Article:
Uruguay was in the spotlight last week as news spread that the South American country had proposed to become the first to legalise marijuana – not only making consumption legal, but also taking control of the production and sale of the drug, in order to regulate its usage and reduce the black market. The controlled legalisation of marijuana is not a new concept, with US states Colorado and Washington recently doing the same. However, a country-wide legalisation, led by President Jose Mujica, forces us to think about what sort of impact this could have on the rest of the world, and Britain in particular.
When we see headlines like this, the initial reaction from British students is – “When will cannabis be legal here?” We dream of a future where we can stroll around in an elated haze, smoking a joint with our dissertation tutor, and envision a smoking room in the library for when exam pressure gets a bit too much….
OK, maybe that’s too far. But it cannot be denied that university culture would be largely affected by the legalisation of marijuana, as this group is one of the most likely to experiment with recreational drugs. Additionally, as the legalisation is restricted to over 18s it would coincide with when people make the step into higher education.
What worries me about the legalisation of marijuana, especially in a university context, is the way that it affects the brain. We all know how difficult it is to get up for a 9 a.m. lecture at the best of times, and if you’ve smoked cannabis, you may develop a more nonchalant attitude to your studies. People smoke for relaxation, but this could have a knock-on effect on a struggling youth culture with difficult job markets and unemployment; with drugs added in, young people may experience a lack of drive and motivation. Additionally, the mental health issues are a cause of concern, having seen first-hand the way that smoking marijuana causes increased paranoia and anxiety attacks.
Another main concern is that legalisation could cause an increase in users, and therefore lead to an unprecedented amount of drug-related issues; and our hospitals and societies would be left to pick up the pieces. Its legalisation would encourage those who had previously been deterred by the criminal implications to try the drug, and possibly become regular smokers. Although this has some level of truth, I hold the opinion that just because it’s legal, not everyone would do it.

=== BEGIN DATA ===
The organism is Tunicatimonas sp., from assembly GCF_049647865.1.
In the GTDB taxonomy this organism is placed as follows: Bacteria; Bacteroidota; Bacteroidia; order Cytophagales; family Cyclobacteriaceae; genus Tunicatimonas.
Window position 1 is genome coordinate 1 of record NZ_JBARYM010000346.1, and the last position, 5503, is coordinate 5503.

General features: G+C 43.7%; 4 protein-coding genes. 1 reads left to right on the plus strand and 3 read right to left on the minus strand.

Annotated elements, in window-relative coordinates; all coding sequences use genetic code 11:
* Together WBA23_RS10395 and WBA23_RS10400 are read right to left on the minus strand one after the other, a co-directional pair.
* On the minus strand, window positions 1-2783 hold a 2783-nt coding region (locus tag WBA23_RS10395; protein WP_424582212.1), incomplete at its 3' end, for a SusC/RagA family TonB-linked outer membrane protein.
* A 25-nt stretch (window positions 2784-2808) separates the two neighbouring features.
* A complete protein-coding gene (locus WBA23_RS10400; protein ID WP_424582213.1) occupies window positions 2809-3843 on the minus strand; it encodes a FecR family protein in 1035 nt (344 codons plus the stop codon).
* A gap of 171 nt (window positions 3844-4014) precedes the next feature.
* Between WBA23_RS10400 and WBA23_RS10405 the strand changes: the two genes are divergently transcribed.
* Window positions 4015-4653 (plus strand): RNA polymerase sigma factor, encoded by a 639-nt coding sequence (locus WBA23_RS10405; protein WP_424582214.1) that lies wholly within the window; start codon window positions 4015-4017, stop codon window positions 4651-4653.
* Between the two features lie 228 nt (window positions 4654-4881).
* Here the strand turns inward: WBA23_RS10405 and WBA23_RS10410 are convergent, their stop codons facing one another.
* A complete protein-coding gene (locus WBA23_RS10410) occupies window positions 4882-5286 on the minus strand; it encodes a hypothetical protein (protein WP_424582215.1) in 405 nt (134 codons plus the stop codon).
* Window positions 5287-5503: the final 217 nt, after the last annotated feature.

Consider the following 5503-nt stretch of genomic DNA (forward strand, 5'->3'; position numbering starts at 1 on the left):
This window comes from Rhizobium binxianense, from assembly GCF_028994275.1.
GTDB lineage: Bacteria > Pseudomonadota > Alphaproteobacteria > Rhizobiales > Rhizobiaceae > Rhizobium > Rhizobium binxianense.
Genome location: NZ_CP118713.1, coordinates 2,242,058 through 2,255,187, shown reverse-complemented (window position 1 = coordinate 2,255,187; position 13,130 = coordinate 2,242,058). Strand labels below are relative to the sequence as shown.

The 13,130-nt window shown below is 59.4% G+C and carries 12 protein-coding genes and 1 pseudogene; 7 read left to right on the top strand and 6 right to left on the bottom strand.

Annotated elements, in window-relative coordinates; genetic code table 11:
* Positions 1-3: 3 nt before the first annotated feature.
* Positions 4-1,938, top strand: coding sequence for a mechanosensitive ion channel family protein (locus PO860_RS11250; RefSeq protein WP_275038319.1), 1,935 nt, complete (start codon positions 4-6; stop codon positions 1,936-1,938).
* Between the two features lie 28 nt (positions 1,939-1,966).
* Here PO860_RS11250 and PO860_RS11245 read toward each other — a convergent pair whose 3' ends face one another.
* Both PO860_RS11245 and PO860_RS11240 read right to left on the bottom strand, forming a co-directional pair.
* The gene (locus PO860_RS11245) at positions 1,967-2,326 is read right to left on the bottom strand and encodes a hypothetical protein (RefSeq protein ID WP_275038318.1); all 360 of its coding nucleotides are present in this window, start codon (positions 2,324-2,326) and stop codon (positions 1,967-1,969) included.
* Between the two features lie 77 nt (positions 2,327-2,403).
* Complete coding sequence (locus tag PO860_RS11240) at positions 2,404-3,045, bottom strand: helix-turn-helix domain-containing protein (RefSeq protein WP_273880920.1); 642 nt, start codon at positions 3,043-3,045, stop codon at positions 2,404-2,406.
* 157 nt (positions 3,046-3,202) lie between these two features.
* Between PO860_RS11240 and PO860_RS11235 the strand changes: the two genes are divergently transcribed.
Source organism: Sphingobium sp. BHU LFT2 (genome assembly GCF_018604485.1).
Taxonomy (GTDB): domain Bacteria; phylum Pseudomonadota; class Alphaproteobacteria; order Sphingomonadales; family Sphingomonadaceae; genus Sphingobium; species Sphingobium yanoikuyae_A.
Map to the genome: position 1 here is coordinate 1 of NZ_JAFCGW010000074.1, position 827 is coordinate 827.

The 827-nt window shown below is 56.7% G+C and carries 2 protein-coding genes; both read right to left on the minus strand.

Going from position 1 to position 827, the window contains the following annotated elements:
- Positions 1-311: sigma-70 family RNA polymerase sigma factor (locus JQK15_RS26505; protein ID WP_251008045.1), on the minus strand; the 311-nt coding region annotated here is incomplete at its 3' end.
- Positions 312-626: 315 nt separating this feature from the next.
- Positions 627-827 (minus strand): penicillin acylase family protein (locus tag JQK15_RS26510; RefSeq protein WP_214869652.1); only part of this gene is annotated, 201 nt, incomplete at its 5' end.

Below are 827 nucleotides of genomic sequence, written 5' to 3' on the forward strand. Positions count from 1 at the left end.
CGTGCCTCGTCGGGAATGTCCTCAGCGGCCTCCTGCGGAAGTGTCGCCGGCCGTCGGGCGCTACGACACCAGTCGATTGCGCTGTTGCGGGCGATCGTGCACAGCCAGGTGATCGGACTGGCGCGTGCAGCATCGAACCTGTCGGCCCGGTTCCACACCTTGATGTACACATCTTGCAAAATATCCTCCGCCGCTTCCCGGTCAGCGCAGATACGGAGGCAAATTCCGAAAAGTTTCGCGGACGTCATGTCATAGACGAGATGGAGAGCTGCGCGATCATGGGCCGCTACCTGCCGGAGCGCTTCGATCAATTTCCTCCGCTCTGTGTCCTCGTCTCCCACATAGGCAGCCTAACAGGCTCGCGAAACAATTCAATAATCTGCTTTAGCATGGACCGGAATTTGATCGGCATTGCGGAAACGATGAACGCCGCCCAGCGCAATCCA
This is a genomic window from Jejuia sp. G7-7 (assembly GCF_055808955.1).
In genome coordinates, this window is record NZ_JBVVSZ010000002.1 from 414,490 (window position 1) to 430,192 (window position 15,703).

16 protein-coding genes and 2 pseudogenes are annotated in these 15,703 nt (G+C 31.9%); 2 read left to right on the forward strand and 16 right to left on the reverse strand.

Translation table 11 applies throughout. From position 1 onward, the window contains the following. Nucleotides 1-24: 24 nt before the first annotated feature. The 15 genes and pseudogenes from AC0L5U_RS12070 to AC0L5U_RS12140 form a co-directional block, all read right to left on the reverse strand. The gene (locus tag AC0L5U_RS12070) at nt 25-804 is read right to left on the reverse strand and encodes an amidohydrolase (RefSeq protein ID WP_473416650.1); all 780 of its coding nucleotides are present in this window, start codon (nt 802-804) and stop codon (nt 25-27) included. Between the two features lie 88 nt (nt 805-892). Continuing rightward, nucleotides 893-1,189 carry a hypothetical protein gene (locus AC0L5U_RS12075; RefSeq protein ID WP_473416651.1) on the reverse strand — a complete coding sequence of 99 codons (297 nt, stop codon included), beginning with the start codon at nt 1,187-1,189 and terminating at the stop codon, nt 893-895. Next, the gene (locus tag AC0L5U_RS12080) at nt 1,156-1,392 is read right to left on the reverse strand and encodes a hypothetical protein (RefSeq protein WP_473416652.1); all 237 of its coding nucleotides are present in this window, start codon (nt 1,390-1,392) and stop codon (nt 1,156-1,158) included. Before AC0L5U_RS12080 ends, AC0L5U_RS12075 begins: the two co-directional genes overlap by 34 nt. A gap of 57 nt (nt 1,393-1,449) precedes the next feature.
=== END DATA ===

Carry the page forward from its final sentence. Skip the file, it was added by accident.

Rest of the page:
Those who adopt the pro-legalisation viewpoint often compare marijuana with alcohol. The legal drug is enjoyed and abused in equal measures, whilst it is condoned in our society, especially in university culture. The health effects of excessive drinking are arguably more severe, but because it is socially acceptable we would see a ban as outrageous, and few students would seriously question the legality of the substance. I think it comes down to personal restraint; in the same way that most can enjoy a drink a couple of times a week, those who want to smoke recreationally would not turn it into a daily habit that had a damaging impact on their work, social and family life.
People who want drugs know how to get hold of them, and I think that those who smoke cannabis would do so whether it was legal or not. Therefore, the safe regulation of the drug is an excellent idea – reducing the danger associated with drugs, and trying to eliminate the drug dealers who make excessive profits in process.
Uruguay has set itself up as a guinea-pig, in that the world will watch and wait to see what impact legalisation has on the country, whether our fears will be realised or if we will be surprised by the positive results. Who knows, it could be only a matter of time before the world follows suit – we could have that smoking room in the library by Christmas.